April 6, 2009
In the seventh of a series on work-life balance, I had the distinct pleasure of speaking to Stever Robbins, a veteran of nine high-growth startup companies and adviser to several more, former IT project manager and current author of yet another forthcoming book. Called the GetItDoneGuy, Stever creates a regular podcast that ranks #1 in the business category on iTunes.
Intimidated by such a brilliant Harvard business mind, I posed a few questions to get the ball rolling. It didn’t take long until we landed on one of our mutually favorite topics: productivity.
In our chat, we questioned the meaning of productivity. Business, according to Stever, was designed to improve our lives. In the face of today’s financial disaster, it has done everything but. Where did we go wrong?
I would maintain commerce has indeed augmented our lives. Big business, on the other hand, has not. Nonetheless, we lead our lives of quiet productivity, wondering why the Holy Grail is only slightly out of reach. If only we tried a little harder…all the while the Earth is sagging under the weight of our own helplessness. Or is it?
In my conversation with Stever, I learned about the history of productivity as a notion.
Productivity used to be considered “getting more done with fewer resources”. It was a survival tactic. The more you would reap, the more you would sow. Eating well led to stability…and a good life.
Then, the Industrial Revolution happened. We amassed even more with very same resources we had used before technology gave us a wallop of wealth. But suddenly, while the game had changed, human beings had not.
“From a business perspective,” says Stever, “the more productive you are, the more the business thrives.” According to the GetItDoneGuy, there is a myth of success we all have been taught to believe. The business does not necessarily give back in proportion to your level of input, yet we think if we give more, we will receive more, too. “We have confused what’s good for businesses with what’s good for human beings.”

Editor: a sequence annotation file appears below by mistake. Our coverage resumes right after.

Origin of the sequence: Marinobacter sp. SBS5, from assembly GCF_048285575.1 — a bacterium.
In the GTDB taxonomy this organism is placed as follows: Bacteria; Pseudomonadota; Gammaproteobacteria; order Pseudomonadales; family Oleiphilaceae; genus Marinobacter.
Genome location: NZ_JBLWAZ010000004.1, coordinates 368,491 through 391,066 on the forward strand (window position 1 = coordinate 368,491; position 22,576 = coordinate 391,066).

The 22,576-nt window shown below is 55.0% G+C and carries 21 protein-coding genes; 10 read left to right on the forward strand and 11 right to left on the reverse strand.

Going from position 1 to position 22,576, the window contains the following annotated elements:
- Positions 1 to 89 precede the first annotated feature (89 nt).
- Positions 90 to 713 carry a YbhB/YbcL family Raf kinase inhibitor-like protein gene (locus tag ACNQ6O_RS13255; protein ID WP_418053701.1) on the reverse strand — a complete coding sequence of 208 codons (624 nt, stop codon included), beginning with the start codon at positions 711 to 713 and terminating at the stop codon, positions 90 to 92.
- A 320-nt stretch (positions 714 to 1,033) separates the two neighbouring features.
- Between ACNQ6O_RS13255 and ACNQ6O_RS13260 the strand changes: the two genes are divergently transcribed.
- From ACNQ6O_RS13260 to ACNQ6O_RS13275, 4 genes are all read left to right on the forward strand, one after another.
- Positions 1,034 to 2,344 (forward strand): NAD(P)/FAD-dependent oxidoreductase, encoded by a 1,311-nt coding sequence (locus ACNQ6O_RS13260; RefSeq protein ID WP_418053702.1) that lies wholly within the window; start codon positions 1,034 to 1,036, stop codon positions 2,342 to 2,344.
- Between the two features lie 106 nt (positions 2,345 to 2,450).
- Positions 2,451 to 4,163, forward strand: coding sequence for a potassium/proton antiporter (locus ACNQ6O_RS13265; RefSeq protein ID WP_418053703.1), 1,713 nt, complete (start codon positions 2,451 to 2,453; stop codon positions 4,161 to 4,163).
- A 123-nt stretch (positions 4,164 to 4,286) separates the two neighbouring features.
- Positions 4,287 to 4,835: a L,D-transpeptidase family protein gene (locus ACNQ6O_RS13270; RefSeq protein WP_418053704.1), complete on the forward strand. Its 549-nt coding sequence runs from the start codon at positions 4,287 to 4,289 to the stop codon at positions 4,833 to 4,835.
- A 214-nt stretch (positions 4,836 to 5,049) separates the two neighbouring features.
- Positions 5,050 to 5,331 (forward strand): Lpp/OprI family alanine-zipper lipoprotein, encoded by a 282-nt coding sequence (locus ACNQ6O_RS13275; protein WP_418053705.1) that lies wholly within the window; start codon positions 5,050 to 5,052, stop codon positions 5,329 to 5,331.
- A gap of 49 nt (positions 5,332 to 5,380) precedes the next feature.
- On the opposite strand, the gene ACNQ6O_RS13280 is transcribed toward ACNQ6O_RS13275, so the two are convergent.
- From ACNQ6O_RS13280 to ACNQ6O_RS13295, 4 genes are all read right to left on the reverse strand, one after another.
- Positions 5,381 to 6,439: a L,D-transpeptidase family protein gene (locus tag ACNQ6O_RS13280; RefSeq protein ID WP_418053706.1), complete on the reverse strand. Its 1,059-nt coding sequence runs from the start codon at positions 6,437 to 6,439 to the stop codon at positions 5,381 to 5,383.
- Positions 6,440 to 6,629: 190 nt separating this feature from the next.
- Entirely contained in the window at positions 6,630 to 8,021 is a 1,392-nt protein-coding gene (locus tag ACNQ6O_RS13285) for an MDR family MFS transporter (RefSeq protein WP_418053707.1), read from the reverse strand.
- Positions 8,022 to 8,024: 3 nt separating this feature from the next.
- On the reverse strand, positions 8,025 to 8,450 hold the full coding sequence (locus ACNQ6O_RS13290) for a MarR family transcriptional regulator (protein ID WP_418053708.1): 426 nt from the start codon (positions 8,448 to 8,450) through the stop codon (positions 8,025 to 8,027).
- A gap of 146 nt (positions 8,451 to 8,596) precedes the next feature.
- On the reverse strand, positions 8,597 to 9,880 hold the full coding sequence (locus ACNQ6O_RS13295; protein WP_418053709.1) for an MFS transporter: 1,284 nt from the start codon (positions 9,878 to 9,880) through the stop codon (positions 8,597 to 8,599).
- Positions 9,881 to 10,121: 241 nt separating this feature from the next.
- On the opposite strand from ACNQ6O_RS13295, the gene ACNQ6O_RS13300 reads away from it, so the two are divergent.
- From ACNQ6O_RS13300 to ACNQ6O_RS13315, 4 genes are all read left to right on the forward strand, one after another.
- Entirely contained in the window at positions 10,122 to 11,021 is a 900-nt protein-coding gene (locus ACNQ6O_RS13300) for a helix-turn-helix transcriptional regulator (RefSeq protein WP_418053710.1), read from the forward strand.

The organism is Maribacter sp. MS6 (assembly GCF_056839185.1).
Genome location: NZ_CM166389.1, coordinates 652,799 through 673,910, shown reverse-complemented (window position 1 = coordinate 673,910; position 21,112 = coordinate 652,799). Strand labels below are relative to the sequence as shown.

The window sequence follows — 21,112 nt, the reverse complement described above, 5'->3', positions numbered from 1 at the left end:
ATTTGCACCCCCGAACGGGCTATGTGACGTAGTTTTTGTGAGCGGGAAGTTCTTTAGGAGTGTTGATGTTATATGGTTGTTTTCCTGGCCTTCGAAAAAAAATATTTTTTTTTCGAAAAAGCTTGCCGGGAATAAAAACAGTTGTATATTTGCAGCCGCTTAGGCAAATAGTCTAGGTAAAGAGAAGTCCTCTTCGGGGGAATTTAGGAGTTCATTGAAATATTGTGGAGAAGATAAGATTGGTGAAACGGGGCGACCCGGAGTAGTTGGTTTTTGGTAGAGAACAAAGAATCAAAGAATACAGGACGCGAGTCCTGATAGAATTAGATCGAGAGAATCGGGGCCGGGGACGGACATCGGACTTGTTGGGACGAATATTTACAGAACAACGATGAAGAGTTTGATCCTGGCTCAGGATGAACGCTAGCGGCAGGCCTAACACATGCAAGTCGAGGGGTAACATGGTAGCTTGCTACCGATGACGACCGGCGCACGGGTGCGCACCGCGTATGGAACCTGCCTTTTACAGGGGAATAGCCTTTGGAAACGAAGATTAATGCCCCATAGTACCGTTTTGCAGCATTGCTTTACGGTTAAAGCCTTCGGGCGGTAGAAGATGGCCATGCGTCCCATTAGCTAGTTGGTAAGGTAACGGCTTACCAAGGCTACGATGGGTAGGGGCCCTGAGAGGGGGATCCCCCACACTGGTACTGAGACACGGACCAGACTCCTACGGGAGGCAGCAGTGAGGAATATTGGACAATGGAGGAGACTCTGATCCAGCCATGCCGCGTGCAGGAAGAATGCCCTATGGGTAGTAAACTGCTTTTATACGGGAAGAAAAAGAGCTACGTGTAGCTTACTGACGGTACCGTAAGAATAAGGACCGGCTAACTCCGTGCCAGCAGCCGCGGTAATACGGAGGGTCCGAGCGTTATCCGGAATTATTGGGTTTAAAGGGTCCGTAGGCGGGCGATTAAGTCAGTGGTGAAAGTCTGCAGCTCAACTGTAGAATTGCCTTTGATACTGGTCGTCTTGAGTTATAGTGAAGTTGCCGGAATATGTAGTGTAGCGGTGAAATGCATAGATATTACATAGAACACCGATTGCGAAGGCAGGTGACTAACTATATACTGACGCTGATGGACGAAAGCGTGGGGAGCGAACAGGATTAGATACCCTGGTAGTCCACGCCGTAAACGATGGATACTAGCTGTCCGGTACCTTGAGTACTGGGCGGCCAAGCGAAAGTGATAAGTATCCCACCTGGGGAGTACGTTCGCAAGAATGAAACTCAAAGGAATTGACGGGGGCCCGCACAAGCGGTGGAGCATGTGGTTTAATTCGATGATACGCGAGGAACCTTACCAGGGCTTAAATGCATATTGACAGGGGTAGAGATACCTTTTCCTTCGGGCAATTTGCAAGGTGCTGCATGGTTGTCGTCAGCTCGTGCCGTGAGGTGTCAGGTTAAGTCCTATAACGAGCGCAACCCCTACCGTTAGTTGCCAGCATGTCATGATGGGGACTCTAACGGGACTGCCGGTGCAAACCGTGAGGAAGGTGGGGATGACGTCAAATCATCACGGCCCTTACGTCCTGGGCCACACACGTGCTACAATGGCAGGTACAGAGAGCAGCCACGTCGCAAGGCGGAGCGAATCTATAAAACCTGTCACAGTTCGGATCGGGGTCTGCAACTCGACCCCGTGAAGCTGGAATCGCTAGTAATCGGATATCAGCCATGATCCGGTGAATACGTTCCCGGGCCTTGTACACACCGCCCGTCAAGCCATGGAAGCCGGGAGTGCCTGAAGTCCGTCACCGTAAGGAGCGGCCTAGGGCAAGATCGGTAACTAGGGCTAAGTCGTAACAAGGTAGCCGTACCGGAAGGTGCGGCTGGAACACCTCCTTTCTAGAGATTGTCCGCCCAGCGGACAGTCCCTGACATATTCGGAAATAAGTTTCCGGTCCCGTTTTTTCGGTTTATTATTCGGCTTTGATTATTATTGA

The old saying “What’s good for GM is good for America” no longer applies. In fact, it is questionable if it every really did. Shareholder capitalism, meaning all excess profits and/or benefits of work flow go directly to the shareholder, not to the employees who produced it, has taken over the economic system. The social contract of lifetime employment and job security no longer exists.
According to Stever, the standard of living has actually gone down slightly since the 1970s, yet we have become almost ten times more productive. Productivity is, therefore, not the same as personal success.
When asked how we can maintain our equilibrium in the face of this transition, Stever wisely suggests finding a community to support your new undertaking.
“Don’t go it alone,” he advises. “The myth of independence is strong in our country, and it’s utterly false. People find balance and achieve great things by connecting with others and building community. Pick up the phone and start dialing.”
I claim we are in an age of redefinition. We are beginning to re-evaluate basic terms such as success, career, life, work, fun and enjoyment. Entrepreneurship, which focuses on real-world results, will once again take over. We may be selling strawberries and corn roadside, but we’ll be happy. And yes, successful, too!